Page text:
And then I did what any red-blooded American would do: I turned to Facebook and Twitter to make sure I wasn’t overreacting.

Facebook validated me,

Bank 3

Twitter helped me nail down the important questions to answer,

Bank 1

And Twitter gave me the opportunity to identify a potential Henry.

Bank 2

(If ever one needed to argue the importance – nay, the vitality of Social Media in the Modern World, awkward banking situations prove it every time.)

So I finally sat down to properly answer Henry. After all, I definitely left him without a clear answer, and I’d hate for him to be sitting by the phone, plucking petals off of a Tulip while whimpering to himself, “She loves me, she loves me not…”

So here’s my response, Henry. If you’re out there.

Dear Henry Letter

20 thoughts on “The Banker and I.

  1. Ooohhhh…..I have had same phone call from our bank that, ironically, we do have a personal banker with! Tell me that isn’t creepy. The call came from a different branch though which made me very suspicious as to why this person would be in our business accounts….so I called our personal banker and asked. Our personal banker (who we only have because we have business accounts in this bank) was appalled. He flagged our accounts so that no one would solicit us in the future. When he used those words, I felt like someone on the street corner, you know. So I got a little incensed and asked what was happening, he explained that new account reps were probably going thru accounts, identifying which ones would be good to sell a service to. That makes you feel good about your bank, huh? Not at all.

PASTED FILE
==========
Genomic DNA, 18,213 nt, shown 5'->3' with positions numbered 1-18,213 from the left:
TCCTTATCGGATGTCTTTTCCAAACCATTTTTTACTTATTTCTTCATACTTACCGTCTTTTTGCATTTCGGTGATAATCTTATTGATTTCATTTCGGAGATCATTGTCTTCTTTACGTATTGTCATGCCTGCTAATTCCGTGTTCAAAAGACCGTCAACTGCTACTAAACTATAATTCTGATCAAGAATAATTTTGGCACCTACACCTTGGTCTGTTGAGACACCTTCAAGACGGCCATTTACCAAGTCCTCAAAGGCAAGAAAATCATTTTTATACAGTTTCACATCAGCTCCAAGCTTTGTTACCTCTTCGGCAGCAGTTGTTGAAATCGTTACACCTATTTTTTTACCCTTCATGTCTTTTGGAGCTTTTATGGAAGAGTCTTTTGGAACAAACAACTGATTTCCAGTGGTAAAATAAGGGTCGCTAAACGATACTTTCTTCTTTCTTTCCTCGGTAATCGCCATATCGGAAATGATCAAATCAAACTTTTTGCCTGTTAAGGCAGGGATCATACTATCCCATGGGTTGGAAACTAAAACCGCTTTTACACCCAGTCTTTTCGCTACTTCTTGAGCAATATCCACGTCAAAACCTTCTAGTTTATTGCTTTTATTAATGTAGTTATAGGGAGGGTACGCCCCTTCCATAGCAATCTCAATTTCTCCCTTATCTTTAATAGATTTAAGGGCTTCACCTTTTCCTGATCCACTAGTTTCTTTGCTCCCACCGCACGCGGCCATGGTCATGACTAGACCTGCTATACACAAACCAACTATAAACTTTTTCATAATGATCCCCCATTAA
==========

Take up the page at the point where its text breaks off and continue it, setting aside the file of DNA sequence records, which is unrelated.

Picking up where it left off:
But I love this post….and I know some people in the industry that need to read it!

    1. Wow. Yes, perhaps they should throw out the terms “personal relationship” and “solicitation” – ESPECIALLY when used interchangeably.

  2. Your take on this hilarious, but really that sort of “solicitation” shouldn’t be allowed – preexisting business relationship or not.

    I’d be tempted to write the bank manager

    1. I think that Henry might have been the bank manager – at least at that branch. And it has already been established that the CEO is a tween girl, sooo….I’m out of luck.

    1. I wanted to say so bad in that post,
      “At least Henry didn’t say ‘Hop On!’l

      …But only my southern reader base would get it, and the rest would think I was being crass. Or should I say, JUST being crass.

  3. Wow, you have the strangest bank! I am definitely thinking your hypothesis of a 14 year old CEO is making more and more sense! Lol. :)

  4. Wow…just wow. That is really weird! You thought process between the message and actually getting to talk to him is hysterical though. It sounds EXACTLY like what would be going through my head at the exact moment!

    And NOW I know what the curlz font was for and WHY Jamie approved. HAHA!

  5. My husband is a loan officer at a bank and a couple of years ago the powers that be changed his title to “Relationship Manager”! I asked if he had changed jobs and was now counseling? Totally lame, just be honest already. Quit trying to fluff up emotions that aren’t real. If he’s managing the relationship, who’s watching the money? The government?!?! Yeah, that’s working out well.

    I agree with you, Henry needs a new line.

    1. I think some motivational speaker went to all of the banks and told them that “people want a relationship with their banker! A PERSONAL relationship! Like in the 1950’s!!”
      And, while that might be true, trying to fabricate that out of thin air comes across extremely awkward.